On weekends Archie regularly took his three sons to Newman's field and worked them out. With Cooper he played a game called Ten Balls. Standing 10 yards away, Archie would throw passes to the teenager as hard as he could, aiming some high, others low. If Cooper missed a ball, they'd start over. They couldn't return home until Cooper had made 10 straight catches.
Cooper's hands were so good that during his junior year at Newman he didn't miss a pass thrown to him. The next year, 1991, Peyton graduated to the varsity and won the starting job at quarterback. Though only a sophomore, he was already a superb leader with a big, strong body and the ability to throw deep accurately. On the first pass play of the year Cooper was wide open on a post-corner route after faking out the cornerback. Peyton delivered the ball to him in a soft spiral, and from those in attendance who'd been waiting for this moment, a roar went up. History was being made: Peyton Manning was throwing his first pass in a high school game, and it was to Cooper Manning. But the ball fell through Cooper's hands.
Newman fans who witnessed the play were so unaccustomed to seeing Cooper drop a pass, even in warmups, that they wondered if he'd done it on purpose, as a way of getting at the upstart Peyton and starting the season with a laugh. "Nope, he just missed it," says Archie. "We all sat there stunned. There's no doubt that something was going on with his hand."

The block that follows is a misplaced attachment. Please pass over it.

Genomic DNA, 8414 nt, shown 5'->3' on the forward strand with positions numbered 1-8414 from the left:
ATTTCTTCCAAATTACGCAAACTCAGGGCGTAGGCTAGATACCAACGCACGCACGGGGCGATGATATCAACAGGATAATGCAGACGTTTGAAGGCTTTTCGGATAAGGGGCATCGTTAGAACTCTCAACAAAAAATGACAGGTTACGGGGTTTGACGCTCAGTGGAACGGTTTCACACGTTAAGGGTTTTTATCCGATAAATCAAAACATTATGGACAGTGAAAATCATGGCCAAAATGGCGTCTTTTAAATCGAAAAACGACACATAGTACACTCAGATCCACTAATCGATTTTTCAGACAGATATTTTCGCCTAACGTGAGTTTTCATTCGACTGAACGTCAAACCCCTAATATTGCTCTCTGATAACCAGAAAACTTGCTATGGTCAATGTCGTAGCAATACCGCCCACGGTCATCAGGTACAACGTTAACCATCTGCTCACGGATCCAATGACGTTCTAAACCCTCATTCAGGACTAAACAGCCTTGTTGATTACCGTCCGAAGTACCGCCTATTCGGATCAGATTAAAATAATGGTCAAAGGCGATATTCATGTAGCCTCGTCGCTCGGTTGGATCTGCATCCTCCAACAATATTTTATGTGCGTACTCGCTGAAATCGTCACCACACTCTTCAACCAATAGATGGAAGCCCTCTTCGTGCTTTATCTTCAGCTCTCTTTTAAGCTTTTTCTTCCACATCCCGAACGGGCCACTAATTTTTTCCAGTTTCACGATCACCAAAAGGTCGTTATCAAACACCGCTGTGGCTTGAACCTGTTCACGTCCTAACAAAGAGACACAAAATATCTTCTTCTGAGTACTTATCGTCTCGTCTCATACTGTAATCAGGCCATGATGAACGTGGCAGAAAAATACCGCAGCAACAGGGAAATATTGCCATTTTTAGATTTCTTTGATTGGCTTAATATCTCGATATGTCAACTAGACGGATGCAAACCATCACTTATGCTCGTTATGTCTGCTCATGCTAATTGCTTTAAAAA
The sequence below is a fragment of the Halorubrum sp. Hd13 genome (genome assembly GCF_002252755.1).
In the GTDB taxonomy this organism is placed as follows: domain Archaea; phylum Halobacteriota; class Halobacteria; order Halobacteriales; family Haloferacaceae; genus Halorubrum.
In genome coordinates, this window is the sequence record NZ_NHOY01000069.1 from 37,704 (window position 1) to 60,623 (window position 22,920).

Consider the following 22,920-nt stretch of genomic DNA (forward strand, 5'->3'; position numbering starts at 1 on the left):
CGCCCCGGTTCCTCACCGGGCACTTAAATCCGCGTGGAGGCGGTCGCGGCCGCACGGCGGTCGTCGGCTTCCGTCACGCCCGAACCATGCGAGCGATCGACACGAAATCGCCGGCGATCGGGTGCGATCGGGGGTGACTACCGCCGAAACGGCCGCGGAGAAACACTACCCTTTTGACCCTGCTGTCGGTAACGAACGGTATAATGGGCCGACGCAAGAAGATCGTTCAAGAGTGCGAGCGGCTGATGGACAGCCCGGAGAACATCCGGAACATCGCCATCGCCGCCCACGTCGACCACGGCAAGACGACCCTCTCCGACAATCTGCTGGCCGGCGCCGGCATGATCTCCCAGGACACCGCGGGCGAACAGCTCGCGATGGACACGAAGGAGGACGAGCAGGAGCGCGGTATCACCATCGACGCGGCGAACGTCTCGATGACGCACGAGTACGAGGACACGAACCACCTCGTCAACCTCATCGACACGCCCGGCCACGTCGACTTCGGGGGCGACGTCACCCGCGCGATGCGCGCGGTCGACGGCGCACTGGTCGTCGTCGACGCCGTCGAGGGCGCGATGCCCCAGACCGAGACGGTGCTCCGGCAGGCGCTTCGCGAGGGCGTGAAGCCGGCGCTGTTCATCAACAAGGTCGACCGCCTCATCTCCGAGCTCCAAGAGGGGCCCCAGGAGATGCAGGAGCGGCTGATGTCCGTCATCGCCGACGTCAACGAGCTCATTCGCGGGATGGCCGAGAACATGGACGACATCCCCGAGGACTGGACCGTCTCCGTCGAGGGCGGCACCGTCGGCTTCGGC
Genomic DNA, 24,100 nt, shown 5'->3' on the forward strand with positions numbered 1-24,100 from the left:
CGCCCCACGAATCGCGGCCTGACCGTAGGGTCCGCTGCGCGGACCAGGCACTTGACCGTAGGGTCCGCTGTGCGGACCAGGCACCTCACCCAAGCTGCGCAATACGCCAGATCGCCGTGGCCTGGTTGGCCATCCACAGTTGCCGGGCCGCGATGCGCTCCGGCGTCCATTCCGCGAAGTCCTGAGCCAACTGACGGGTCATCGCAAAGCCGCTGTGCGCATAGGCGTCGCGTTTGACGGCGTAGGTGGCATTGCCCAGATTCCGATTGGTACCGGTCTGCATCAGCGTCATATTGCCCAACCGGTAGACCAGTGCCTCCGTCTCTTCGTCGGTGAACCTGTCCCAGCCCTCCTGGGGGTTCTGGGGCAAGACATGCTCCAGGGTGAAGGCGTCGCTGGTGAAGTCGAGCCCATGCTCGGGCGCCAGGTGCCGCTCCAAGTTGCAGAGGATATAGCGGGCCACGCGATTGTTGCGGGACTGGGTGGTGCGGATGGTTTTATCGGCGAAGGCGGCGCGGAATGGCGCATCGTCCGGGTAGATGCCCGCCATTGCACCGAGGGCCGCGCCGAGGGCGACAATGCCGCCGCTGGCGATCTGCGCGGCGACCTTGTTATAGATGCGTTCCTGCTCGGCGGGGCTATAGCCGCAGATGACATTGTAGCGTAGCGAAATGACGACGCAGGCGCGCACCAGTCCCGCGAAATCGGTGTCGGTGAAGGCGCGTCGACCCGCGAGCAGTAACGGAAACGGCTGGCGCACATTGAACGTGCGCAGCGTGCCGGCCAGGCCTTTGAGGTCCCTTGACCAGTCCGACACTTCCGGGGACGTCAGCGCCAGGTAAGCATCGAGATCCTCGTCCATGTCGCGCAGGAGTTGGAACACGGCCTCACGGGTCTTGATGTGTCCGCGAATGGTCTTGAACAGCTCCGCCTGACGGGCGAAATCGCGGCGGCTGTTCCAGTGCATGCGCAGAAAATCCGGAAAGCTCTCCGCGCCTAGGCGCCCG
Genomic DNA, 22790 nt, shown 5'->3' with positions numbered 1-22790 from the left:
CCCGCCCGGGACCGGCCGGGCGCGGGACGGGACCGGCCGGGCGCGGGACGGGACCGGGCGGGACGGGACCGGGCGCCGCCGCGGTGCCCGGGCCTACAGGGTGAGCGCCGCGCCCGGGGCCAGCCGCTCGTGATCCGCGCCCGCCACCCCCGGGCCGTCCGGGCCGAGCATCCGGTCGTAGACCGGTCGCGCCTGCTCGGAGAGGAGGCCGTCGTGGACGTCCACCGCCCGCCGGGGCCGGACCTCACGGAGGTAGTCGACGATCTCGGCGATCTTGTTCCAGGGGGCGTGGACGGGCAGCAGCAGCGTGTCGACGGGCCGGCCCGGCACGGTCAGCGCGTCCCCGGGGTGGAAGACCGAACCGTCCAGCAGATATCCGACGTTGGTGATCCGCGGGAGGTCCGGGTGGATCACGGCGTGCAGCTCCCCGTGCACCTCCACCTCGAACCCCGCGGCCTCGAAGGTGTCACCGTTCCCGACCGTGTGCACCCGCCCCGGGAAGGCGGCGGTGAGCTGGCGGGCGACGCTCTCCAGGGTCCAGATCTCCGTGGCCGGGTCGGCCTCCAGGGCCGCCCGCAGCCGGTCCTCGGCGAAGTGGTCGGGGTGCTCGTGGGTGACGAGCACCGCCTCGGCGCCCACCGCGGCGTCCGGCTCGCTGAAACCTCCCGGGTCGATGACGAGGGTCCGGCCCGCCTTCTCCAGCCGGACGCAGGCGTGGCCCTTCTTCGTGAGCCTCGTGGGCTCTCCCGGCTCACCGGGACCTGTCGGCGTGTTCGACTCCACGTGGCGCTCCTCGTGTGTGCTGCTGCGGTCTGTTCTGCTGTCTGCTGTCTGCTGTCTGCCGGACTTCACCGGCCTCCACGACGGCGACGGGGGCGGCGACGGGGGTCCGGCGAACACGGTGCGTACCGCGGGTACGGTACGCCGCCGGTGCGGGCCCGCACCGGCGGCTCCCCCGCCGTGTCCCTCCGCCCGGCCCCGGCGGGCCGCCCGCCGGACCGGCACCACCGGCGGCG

Cooper says he simply misplayed the ball, but he missed other passes later in the season, and he blames those drops on the weakness he was beginning to feel in his right hand. His pinkie and ring fingers occasionally went numb; other times they felt as if they were being pricked with needles. When the weather turned cold, his right hand felt frozen and he could barely squeeze with it. Rather than tuck the ball under his right arm when he ran with it, he tucked it under his left. Unable to squeeze the ball to throw it, he learned how to throw lefthanded. He held for the kicker on field goal and extra point attempts, and once on a fake field goal he threw the ball with his right hand. It went up in a wild wobble but still found its target for the touchdown. The hand "just didn't feel right," Cooper told Archie after the game. But Archie says he never imagined a medical problem.
Cooper said nothing about the problem to his coaches or teammates, including Peyton, and it seemed that no one noticed the difficulty he was experiencing, perhaps because he remained a dominant presence on the field and superior to any defensive back he faced. He and Peyton communicated with hand signals at the line of scrimmage and with glances familiar to each other since they were children playing games on the front lawn on First Street. "I'm-open-I'm-open-I'm-open," Cooper badgered his brother in the huddle. If Peyton threw an incompletion his way, Cooper always demanded another try. "Throw it again," he'd say. "Hey, come on, throw it to me again, Peyton."